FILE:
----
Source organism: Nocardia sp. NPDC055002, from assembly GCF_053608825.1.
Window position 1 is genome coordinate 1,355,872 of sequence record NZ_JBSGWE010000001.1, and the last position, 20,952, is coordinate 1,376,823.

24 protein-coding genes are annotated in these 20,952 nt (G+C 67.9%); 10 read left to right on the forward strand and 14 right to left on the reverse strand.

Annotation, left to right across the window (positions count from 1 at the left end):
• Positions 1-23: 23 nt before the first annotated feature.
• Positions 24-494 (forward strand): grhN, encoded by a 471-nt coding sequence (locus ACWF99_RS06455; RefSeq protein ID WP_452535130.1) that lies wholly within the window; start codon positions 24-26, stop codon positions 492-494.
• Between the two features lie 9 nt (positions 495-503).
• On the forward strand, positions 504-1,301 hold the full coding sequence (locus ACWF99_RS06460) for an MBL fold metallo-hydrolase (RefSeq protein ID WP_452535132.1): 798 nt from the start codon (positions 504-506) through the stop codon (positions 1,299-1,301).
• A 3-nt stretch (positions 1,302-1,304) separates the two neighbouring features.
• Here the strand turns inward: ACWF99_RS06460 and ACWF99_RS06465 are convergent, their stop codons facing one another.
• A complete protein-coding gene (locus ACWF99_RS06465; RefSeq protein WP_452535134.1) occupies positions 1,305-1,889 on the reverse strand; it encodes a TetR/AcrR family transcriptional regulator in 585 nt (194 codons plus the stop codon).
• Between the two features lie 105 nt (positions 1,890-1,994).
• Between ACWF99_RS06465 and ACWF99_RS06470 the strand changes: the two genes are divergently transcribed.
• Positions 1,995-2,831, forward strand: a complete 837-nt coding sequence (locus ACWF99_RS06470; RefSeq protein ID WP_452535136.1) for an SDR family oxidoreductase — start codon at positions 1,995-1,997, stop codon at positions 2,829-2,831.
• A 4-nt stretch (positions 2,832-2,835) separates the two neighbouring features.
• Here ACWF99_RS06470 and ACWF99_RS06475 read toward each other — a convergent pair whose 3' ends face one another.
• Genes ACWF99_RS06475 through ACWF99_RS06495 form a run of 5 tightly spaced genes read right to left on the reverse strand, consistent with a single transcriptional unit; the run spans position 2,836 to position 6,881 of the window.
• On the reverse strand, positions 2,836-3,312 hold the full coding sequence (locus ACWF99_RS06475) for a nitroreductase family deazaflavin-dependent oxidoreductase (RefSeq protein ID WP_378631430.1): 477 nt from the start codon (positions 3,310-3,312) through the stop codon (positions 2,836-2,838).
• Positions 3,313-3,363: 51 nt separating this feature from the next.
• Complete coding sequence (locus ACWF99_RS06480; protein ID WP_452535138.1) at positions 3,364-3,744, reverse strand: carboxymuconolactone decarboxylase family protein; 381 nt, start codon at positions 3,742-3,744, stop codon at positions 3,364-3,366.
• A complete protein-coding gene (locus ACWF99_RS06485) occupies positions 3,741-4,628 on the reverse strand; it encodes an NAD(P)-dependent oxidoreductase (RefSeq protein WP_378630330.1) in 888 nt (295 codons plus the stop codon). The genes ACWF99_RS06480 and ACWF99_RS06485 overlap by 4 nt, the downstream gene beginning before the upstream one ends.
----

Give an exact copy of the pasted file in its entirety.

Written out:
Source organism: Nocardia sp. NPDC055002, from assembly GCF_053608825.1.
Window position 1 is genome coordinate 1,355,872 of sequence record NZ_JBSGWE010000001.1, and the last position, 20,952, is coordinate 1,376,823.

24 protein-coding genes are annotated in these 20,952 nt (G+C 67.9%); 10 read left to right on the forward strand and 14 right to left on the reverse strand.

Annotation, left to right across the window (positions count from 1 at the left end):
• Positions 1-23: 23 nt before the first annotated feature.
• Positions 24-494 (forward strand): grhN, encoded by a 471-nt coding sequence (locus ACWF99_RS06455; RefSeq protein ID WP_452535130.1) that lies wholly within the window; start codon positions 24-26, stop codon positions 492-494.
• Between the two features lie 9 nt (positions 495-503).
• On the forward strand, positions 504-1,301 hold the full coding sequence (locus ACWF99_RS06460) for an MBL fold metallo-hydrolase (RefSeq protein ID WP_452535132.1): 798 nt from the start codon (positions 504-506) through the stop codon (positions 1,299-1,301).
• A 3-nt stretch (positions 1,302-1,304) separates the two neighbouring features.
• Here the strand turns inward: ACWF99_RS06460 and ACWF99_RS06465 are convergent, their stop codons facing one another.
• A complete protein-coding gene (locus ACWF99_RS06465; RefSeq protein WP_452535134.1) occupies positions 1,305-1,889 on the reverse strand; it encodes a TetR/AcrR family transcriptional regulator in 585 nt (194 codons plus the stop codon).
• Between the two features lie 105 nt (positions 1,890-1,994).
• Between ACWF99_RS06465 and ACWF99_RS06470 the strand changes: the two genes are divergently transcribed.
• Positions 1,995-2,831, forward strand: a complete 837-nt coding sequence (locus ACWF99_RS06470; RefSeq protein ID WP_452535136.1) for an SDR family oxidoreductase — start codon at positions 1,995-1,997, stop codon at positions 2,829-2,831.
• A 4-nt stretch (positions 2,832-2,835) separates the two neighbouring features.
• Here ACWF99_RS06470 and ACWF99_RS06475 read toward each other — a convergent pair whose 3' ends face one another.
• Genes ACWF99_RS06475 through ACWF99_RS06495 form a run of 5 tightly spaced genes read right to left on the reverse strand, consistent with a single transcriptional unit; the run spans position 2,836 to position 6,881 of the window.
• On the reverse strand, positions 2,836-3,312 hold the full coding sequence (locus ACWF99_RS06475) for a nitroreductase family deazaflavin-dependent oxidoreductase (RefSeq protein ID WP_378631430.1): 477 nt from the start codon (positions 3,310-3,312) through the stop codon (positions 2,836-2,838).
• Positions 3,313-3,363: 51 nt separating this feature from the next.
• Complete coding sequence (locus ACWF99_RS06480; protein ID WP_452535138.1) at positions 3,364-3,744, reverse strand: carboxymuconolactone decarboxylase family protein; 381 nt, start codon at positions 3,742-3,744, stop codon at positions 3,364-3,366.
• A complete protein-coding gene (locus ACWF99_RS06485) occupies positions 3,741-4,628 on the reverse strand; it encodes an NAD(P)-dependent oxidoreductase (RefSeq protein WP_378630330.1) in 888 nt (295 codons plus the stop codon). The genes ACWF99_RS06480 and ACWF99_RS06485 overlap by 4 nt, the downstream gene beginning before the upstream one ends.